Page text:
Can regulated utilities prove the business case for energy storage?
Many of the most talked about energy storage projects of 2017 were commissioned or supported by regulated utilities. The trend shows no sign of slowing down in 2018.
Utilities in the United States, such as Portland General Electric in Oregon and the Public Regulation Commission in New Mexico are starting to include energy storage in their future resource planning. It can be argued that regulated utilities have an easier time proving the business case for energy storage than in a purely commercial project, as utilities benefit most from the added flexibility offered by storage.
Proving a low cost business case
Tucson Electric Power’s (TEP) solar plus storage facility, a 100 MW solar array with a 30 MW, 120 MWh energy storage system was built by NextEra Energy. TEP claims the lowest price (<$0.045/kWh) over 20 years for any such solar plus storage facility to date, with <3¢/kWh for the solar section of the project. The remaining value of approximately 1.5¢/kWh makes up the energy storage section.
Industry analysts have been skeptical over how such a project could be made viable at this low price, although as the details within the contract are confidential to utility and developer, could only scrutinise publicly available information. Jesse Jenkins, a PhD candidate at the Institute for Data, Systems and Society at the MIT Energy Initiative, maintains that the 3¢/kWh price relies heavily on subsidies and the 30% investment tax credit — without subsidies he estimates project pricing to be around 9¢/kWh. TEP also benefits from the lower co-installation costs of a combined facility.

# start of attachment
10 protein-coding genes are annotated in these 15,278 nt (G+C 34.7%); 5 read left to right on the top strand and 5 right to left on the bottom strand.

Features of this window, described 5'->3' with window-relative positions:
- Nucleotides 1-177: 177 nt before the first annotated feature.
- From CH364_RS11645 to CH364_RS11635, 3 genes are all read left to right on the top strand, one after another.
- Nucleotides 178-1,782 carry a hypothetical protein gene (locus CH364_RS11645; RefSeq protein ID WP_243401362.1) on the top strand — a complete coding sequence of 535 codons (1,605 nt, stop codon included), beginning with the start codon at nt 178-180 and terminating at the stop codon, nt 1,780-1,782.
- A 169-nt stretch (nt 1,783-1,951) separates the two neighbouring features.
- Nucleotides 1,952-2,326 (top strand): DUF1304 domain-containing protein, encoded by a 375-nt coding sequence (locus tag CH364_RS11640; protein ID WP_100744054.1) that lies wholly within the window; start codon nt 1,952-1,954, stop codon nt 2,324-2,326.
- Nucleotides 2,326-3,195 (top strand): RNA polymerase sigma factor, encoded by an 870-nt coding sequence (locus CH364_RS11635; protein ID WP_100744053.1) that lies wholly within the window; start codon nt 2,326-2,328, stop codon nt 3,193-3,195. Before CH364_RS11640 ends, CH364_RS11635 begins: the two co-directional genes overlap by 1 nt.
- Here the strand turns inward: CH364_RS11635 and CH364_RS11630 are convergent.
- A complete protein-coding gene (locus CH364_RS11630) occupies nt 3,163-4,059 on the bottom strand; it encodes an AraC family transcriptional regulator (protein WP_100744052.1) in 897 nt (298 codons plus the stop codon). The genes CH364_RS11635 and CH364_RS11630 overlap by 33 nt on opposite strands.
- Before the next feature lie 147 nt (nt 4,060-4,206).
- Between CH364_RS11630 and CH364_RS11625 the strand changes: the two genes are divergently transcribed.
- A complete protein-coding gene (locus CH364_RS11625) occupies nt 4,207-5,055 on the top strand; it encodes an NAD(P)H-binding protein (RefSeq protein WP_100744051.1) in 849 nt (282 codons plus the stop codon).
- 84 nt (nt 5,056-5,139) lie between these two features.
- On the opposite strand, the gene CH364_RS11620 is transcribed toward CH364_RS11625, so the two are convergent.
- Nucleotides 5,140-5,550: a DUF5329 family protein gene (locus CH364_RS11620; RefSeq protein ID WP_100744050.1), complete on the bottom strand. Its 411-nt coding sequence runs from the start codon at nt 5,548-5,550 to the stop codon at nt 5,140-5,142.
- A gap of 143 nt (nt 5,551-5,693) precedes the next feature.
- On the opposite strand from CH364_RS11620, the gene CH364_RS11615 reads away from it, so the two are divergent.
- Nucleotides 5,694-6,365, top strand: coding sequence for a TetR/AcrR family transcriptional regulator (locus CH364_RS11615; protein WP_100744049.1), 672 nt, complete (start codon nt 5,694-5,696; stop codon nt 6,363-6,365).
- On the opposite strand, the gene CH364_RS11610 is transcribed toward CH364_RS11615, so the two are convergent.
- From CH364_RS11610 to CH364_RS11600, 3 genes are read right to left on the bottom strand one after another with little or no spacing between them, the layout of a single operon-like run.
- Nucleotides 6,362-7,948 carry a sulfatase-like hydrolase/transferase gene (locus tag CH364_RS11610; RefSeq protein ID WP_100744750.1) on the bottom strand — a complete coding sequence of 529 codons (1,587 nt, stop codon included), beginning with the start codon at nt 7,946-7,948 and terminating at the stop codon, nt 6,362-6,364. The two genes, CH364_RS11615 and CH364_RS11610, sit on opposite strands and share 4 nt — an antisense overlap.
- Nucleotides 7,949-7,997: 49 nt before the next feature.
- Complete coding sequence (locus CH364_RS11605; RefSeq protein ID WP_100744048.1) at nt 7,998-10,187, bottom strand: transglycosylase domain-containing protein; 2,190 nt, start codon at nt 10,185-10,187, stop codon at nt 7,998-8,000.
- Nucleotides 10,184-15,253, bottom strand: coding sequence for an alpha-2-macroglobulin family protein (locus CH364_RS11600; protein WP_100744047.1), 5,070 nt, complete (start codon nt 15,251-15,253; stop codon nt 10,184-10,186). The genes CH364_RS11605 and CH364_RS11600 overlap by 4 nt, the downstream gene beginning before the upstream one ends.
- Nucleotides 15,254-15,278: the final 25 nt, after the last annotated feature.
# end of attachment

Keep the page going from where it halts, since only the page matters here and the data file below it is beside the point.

Several regulated utilities have taken on smaller energy storage projects for T&D deferral. Arizona Public Service (APS) is building a 2MW, 8 MWh energy storage system instead of 32 km of new transmission lines to serve a small community. On the island of Nantucket,Massachusetts, National Grid will install a 48 MWh battery energy storage system to replace one of two backup diesel generators and delay installing a new subsea transmission cable.
Large and small energy storage projects were completed this year in response to energy emergencies. Developers in Southern California built multiple energy storage projects in response to gas leaks in Aliso Canyon which affected critical gas power plants.
Tesla’s completion of the 100 MW, 129 MWh energy storage system in under 100 days aimed to fight the South Australian summer blackouts. Currently the largest in the world, even this could be upstaged by a 100 MW, 500 MWh vanadium flow battery storage system in Hubei Province, China.
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